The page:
Show item record

dc.contributor.advisorAlderson, Marie
dc.contributor.advisorCara, Chantal
dc.contributor.authorBrousseau, Sylvain
dc.date.accessioned2008-06-02T01:40:00Z
dc.date.available2008-06-02T01:40:00Z
dc.date.issued2007-04-05
dc.date.submitted2006-12
dc.identifier.urihttp://hdl.handle.net/1866/2333
dc.format.extent1635003 bytes
dc.format.mimetypeapplication/pdf
dc.subjectHuman caringen
dc.subjectInfirmieren
dc.subjectPhénoménologieen
dc.subjectQualité de vie au travailen
dc.subjectCentre local de services communautairesen
dc.subjectMale nurse
dc.subjectPhenomenology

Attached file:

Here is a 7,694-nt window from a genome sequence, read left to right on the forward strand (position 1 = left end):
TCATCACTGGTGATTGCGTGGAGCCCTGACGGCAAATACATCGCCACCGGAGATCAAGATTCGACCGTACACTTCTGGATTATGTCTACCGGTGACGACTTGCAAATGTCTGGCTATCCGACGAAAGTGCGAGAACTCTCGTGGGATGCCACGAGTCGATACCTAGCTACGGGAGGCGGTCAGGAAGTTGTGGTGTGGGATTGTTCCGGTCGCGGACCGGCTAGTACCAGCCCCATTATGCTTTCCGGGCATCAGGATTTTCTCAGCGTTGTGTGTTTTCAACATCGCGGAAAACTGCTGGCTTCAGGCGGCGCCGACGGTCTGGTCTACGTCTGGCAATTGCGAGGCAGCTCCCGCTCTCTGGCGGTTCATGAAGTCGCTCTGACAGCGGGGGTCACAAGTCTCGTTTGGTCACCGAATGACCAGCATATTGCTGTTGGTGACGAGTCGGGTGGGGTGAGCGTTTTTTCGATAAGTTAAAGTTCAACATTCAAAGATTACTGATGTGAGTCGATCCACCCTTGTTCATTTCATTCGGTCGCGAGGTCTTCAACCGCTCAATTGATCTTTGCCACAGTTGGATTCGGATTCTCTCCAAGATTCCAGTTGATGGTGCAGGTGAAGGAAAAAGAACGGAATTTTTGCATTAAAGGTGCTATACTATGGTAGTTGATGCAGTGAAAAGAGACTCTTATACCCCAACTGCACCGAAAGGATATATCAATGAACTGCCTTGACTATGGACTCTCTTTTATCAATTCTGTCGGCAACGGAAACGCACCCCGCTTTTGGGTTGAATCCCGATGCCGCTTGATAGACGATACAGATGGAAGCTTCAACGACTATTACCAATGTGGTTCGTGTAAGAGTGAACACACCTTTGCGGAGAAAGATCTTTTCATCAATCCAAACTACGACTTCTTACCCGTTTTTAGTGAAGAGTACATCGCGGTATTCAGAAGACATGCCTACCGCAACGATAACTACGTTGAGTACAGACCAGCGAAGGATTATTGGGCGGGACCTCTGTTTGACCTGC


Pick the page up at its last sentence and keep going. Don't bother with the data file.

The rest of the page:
dc.subjectQuality of working life
dc.subjectCommunity health care center
dc.titleLa signification de la qualité de vie au travail pour des infirmiers œuvrant en CSSS, mission CLSC et déclarant avoir une qualité de vie positive au travailen
dc.typeThèse ou mémoire / Thesis or Dissertationen
etd.degree.disciplineSciences infirmièresfr
etd.degree.grantorUniversité de Montréal
etd.degree.levelMaîtrise / Master's
etd.degree.nameM. Sc.